• Upgrade your web hosting service: Overall, better hosting equals quicker load times (including LCP).
  • Set up lazy loading: Lazy loading prevents images from loading before the user scrolls down the tab. As a result, you’ll be able to reach LCP much more quickly.
  • Remove large page elements: Google PageSpeed Insights will tell you if an element on your page is slowing down the LCP.
  • Reduce the size of your CSS: LCP times can be greatly slowed by bulky CSS.

First Input Delay (FID)

After that, let’s look at Google’s second Core Web Vital: Delay between the first and second inputs.

As a result, your page has now achieved FCP. However, the question is whether or not users would be able to communicate with your website.

That’s exactly what FID tracks: the amount of time it takes for a user to communicate with your website.

Here are some examples of interactions:

  • Choosing an option from a menu
  • Clicking on a link in the site’s navigation
  • Entering your email into a field
  • Opening up “accordion text” on mobile devices

FID is essential to Google because it considers how real-life users communicate with websites.

They have strict requirements for what constitutes an appropriate FID, much like FCP.

FID does, in fact, monitor how long something takes to happen on a page. So it’s a page speed score in that context. However, it goes a step further and calculates the time it takes for users to complete a task on your website.

FID is generally not a big deal for a website that is entirely material (like a blog post or news article). Scrolling down the page is the only true “interaction.” Alternatively, pinching to zoom in and out.

In reality, my site’s FID isn’t even reported by my Search Console.

It’s probably because I don’t have any login accounts. Or other pages where someone needs to enter information right away.

FID, on the other hand, is critical for a login page, sign-up page, or any other page where users could quickly click on something.

The time it takes for the content to load on a login page like that isn’t all that relevant. What matters is how easily you can begin entering your login information.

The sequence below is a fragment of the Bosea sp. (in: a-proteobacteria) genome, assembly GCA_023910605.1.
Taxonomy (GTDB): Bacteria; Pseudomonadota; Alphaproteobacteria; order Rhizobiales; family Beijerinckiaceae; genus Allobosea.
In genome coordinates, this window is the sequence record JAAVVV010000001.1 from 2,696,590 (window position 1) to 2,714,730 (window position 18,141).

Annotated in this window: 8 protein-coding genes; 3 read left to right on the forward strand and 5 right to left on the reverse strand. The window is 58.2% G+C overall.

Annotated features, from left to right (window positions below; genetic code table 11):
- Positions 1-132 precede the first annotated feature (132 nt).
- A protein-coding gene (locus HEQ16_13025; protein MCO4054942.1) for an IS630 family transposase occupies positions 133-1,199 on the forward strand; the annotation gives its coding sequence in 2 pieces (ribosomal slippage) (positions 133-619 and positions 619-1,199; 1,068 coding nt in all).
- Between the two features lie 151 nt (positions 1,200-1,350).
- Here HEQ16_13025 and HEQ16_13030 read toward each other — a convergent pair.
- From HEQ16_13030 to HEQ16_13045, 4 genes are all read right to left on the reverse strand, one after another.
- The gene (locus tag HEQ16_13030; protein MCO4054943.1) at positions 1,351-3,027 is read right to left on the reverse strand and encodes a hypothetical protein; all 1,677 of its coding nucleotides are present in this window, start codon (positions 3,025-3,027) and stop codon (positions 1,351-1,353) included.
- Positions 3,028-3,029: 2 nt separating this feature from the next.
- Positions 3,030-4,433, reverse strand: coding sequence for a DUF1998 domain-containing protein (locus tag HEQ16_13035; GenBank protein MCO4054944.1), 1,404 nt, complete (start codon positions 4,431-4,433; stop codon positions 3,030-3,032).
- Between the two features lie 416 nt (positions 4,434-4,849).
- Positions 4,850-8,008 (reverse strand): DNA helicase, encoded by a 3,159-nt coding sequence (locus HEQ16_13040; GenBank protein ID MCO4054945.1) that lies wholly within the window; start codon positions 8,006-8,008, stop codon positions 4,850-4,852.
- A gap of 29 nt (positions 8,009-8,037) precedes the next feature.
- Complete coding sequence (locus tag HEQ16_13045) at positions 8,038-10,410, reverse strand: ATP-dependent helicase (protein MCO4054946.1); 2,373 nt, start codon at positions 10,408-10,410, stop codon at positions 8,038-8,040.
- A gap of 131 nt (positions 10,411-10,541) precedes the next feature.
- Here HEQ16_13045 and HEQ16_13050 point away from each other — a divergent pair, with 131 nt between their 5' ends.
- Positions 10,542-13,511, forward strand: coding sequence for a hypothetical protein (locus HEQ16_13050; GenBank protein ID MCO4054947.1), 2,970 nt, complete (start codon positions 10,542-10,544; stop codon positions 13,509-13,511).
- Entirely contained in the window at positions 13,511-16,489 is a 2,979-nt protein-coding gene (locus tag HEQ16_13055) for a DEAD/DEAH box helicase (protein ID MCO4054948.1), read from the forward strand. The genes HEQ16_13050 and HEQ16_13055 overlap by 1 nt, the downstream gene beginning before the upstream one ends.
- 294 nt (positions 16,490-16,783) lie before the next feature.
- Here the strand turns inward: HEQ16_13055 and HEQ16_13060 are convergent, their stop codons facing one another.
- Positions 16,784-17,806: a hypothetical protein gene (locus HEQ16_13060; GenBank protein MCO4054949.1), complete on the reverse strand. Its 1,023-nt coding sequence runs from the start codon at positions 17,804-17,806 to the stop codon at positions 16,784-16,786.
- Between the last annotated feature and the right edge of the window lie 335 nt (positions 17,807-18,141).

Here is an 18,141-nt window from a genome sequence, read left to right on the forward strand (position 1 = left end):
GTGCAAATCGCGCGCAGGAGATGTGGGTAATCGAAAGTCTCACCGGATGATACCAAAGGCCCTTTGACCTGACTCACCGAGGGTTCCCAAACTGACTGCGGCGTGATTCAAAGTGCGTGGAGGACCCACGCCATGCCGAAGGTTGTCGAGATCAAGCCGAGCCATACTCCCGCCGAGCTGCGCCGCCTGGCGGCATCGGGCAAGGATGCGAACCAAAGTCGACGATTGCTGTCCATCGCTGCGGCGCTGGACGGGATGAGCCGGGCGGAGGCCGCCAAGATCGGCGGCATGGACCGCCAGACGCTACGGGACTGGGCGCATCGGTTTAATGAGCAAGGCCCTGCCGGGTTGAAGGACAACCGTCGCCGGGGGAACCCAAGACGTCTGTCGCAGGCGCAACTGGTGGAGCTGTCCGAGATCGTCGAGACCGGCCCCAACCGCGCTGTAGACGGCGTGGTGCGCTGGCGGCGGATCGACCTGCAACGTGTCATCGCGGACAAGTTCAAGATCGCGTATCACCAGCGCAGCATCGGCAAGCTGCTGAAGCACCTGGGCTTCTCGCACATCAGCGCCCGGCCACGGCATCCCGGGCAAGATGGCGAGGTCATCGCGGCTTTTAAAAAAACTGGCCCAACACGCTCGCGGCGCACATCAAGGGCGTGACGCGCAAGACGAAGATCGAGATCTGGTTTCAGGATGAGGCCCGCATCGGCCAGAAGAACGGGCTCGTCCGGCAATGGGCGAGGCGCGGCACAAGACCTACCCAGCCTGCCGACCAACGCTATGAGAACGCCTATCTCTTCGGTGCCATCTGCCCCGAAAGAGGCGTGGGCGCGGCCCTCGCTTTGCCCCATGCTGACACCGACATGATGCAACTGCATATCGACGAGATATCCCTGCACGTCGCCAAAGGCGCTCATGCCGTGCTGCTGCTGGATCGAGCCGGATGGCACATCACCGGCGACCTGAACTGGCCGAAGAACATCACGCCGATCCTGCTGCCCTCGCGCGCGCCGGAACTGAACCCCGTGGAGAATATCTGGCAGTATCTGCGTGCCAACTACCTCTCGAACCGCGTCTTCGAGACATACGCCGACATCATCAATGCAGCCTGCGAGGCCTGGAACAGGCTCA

Following that, here are some suggestions for improving your site’s FID ratings.

  • JavaScript should be minimised (or deferred) since it’s almost impossible for users to communicate with a website when the browser is loading JS. As a result, for FID, reducing or deferring JS on your page is important.
  • Remove any third-party scripts that aren’t absolutely necessary: Third-party scripts (such as Google Analytics, heatmaps, and so on) can have a negative effect on FID, just as they can with FCP.
  • Make use of your browser’s cache: This speeds up the loading of content on your website. This makes it possible for your user’s browser to complete JS loading tasks even faster.

Cumulative Layout Shift (CLS)

CLS (Cumulative Layout Shift) is a metric that measures how stable a page is as it loads (also known as “visual stability”).

To put it another way, if the elements on your website shift around as the page loads, you have a high CLS. This is a negative thing.

Instead, you want the elements of your website to be reasonably stable when it loads. When the page is fully loaded, users won’t have to re-learn where links, photos, and fields are located. Or you could accidentally click on something.

The following are the basic requirements that Google has set for CLS:

Here are a few quick steps you can take to reduce CLS.

  • For any media (video, photographs, GIFs, infographics, and so on), use the following set size attribute dimensions: The user’s browser will know exactly how much space the feature will take up on the page this way. And it won’t adjust on the fly until the page is fully loaded.
  • Ensure that all ad components have a dedicated space: Otherwise, they can appear unexpectedly on the page, moving content to the left, right, or to the side.
  • Below the fold, add new UI elements: That way, they don’t force down content that the user “expects” to stay put.